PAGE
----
“I think we have to be active participants in our professions at all levels. We have to be proactive: network and participate in organizations which are outside our science professions but which allow us to impact others. We can’t sit and wait or allow another person’s perception of us to deter us from our goals. As I mentioned earlier, I never allowed anyone else’s problems to be mine.”
A follow-up question was: “Do you think professional organizations have a particular role in promoting the visibility of Black Women in science? If so, what do you think that role should be and why?” Professor Clark responds:
“Yes, it allows us to develop sensitivity/awareness to racial and gender issues at decision-making levels. Additionally, it allows us to model our expertise and leadership skills and act in supportive ways.”
In another interview for StoryCorps in 2007, Y. Y. Clark told her daughter Carol Lawson:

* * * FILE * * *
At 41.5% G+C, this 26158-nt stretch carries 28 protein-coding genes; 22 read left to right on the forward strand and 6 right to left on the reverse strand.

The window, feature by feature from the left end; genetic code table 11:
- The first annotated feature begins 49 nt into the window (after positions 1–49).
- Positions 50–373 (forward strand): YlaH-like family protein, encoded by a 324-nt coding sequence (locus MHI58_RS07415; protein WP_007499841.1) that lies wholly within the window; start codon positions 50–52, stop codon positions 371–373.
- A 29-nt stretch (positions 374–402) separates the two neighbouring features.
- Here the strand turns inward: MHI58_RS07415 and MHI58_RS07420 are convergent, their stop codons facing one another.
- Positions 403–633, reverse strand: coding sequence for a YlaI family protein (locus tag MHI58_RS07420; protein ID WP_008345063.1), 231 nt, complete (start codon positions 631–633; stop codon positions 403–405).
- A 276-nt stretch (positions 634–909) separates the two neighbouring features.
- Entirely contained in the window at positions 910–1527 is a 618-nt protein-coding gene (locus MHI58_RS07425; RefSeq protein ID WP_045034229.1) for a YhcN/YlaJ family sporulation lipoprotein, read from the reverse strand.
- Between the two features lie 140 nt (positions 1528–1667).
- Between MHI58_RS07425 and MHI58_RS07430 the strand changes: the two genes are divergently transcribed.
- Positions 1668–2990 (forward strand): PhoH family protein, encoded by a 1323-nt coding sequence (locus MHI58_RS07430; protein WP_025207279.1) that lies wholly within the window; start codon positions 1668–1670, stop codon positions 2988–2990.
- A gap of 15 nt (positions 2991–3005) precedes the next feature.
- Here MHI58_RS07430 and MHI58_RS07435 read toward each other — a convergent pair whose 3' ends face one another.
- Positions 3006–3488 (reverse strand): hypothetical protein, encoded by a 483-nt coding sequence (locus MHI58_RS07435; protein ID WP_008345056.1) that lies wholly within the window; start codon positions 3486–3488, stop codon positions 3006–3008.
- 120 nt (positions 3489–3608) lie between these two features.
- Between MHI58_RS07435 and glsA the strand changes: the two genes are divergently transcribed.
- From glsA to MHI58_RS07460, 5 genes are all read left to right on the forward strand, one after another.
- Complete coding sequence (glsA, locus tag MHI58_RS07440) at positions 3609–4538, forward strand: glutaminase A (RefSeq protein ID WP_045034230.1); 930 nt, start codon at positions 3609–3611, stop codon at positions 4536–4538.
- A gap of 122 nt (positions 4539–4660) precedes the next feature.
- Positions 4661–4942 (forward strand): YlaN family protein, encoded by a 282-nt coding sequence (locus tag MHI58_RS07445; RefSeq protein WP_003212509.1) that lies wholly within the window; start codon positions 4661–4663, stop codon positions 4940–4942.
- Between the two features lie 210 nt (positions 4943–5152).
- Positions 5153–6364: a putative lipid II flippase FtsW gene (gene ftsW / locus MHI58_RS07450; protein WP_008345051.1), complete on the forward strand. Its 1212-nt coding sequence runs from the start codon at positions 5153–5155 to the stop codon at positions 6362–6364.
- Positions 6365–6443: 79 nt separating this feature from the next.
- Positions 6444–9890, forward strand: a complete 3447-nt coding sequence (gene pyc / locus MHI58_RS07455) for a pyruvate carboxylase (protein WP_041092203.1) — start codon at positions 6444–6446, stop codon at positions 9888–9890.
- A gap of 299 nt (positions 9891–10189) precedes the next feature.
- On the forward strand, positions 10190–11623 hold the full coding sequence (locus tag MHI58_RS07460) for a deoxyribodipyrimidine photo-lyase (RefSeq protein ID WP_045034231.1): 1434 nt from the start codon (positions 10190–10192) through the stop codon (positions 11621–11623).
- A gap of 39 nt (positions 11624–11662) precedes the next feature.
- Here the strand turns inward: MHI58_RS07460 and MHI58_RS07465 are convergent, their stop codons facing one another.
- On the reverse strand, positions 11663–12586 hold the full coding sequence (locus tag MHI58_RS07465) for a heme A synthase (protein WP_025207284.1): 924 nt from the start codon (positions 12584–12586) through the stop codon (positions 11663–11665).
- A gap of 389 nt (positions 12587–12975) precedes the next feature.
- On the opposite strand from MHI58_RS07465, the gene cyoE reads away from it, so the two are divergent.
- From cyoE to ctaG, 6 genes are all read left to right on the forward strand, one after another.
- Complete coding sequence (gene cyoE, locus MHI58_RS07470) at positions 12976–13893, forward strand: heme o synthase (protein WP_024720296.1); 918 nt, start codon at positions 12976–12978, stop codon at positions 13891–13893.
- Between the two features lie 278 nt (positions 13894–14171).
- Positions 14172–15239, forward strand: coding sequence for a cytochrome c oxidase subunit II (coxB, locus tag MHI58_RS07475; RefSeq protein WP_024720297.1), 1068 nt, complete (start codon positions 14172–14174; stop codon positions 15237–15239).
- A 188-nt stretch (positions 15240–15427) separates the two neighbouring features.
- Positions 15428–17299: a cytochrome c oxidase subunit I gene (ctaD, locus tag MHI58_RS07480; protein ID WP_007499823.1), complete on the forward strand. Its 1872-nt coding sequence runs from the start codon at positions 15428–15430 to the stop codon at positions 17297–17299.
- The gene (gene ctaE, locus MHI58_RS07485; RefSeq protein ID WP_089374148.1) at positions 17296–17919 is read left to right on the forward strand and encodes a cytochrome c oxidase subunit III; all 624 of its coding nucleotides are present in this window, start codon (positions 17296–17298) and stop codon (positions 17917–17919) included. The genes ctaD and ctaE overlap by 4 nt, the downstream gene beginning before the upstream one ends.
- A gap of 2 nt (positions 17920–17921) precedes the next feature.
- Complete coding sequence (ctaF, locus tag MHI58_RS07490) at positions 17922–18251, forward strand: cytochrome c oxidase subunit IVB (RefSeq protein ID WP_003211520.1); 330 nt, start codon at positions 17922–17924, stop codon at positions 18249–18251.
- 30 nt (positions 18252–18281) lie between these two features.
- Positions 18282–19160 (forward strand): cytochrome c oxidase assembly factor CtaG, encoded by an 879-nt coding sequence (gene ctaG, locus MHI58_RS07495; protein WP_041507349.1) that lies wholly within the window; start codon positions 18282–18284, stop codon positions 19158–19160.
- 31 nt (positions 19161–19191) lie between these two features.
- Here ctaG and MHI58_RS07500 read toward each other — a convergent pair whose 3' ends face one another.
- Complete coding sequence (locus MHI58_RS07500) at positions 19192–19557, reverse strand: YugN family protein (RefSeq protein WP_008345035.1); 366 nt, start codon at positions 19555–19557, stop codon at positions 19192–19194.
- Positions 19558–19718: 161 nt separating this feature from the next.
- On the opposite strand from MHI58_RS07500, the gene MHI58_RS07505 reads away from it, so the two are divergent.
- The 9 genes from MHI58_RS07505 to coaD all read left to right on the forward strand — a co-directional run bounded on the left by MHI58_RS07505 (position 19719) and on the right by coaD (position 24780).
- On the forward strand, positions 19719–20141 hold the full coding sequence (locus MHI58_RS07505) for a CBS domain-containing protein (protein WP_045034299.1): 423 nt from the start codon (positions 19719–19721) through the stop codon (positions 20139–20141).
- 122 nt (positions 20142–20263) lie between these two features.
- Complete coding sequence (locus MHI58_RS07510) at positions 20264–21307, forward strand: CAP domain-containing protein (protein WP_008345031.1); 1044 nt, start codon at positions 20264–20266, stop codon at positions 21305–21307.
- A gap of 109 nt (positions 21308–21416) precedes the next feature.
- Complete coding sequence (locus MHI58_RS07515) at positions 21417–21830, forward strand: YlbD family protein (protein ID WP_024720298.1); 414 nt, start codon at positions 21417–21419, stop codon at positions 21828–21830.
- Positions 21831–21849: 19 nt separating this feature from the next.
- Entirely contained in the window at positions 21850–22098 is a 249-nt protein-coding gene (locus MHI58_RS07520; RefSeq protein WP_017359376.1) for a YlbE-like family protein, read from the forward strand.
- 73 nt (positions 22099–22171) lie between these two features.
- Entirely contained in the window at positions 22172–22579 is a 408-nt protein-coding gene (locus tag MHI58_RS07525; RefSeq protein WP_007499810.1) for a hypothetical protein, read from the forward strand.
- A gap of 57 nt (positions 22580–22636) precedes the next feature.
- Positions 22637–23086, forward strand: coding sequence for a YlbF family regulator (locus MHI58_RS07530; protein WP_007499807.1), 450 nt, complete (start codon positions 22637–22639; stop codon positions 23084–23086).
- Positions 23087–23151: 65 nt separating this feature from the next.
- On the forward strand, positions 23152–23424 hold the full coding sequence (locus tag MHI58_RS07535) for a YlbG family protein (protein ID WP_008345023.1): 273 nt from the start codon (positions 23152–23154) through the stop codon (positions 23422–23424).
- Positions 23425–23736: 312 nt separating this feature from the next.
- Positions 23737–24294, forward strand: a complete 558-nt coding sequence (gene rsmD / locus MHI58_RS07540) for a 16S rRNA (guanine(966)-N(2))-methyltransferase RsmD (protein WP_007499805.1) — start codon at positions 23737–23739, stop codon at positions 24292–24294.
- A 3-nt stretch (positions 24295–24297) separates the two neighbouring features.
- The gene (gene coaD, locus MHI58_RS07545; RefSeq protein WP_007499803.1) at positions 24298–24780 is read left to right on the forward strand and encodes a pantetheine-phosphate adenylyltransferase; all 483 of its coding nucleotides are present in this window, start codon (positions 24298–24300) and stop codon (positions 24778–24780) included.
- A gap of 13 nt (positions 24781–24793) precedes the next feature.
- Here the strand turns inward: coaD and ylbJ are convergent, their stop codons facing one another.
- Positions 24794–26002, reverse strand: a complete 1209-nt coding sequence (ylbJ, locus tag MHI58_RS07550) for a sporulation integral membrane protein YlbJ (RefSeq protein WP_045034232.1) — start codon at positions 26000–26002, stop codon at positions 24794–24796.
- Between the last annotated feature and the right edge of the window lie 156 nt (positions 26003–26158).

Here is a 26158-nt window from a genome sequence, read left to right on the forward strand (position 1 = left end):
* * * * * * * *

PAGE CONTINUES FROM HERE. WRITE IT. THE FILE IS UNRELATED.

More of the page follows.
And mom and dad, if I wanted engineering—they didn’t put obstacles in front of me. They said, If you want it, you will it.
Georgianna Yvonne Young Clark lived a life full of firsts but she was determined she wouldn’t be the last. She was the TSU freshmen advisor for decades, inspiring thousands of students to succeed in engineering careers. She went to local primary and secondary schools, talking to students about engineering. Shortly after her death, the Tennessee State Legislature passed House Joint Resolution 208 in honor of her memory. One statement in particular stands out:
WHEREAS, Y. Y. Clark leaves behind an indelible legacy of integrity and probity in public life, compassion and loyalty in private life, and diligence and dedication in all her chosen endeavors.
Photo 6: http://reuther.wayne.edu/node/238
StoryCorps Interview October 26, 2007 conducted by Carol Lawson and Yvonne Young Clark: https://ethw.org/Oral-History:Yvonne_Young_Clark_and_Carol_Lawson
Sisters in science : conversations with black women scientists about race, gender, and their passion for science https://archive.org/details/sistersinscience0000unse/page/58/mode/2up
Tennessee State House Joint Resolution: https://www.capitol.tn.gov/Bills/111/Bill/HJR0208.pdf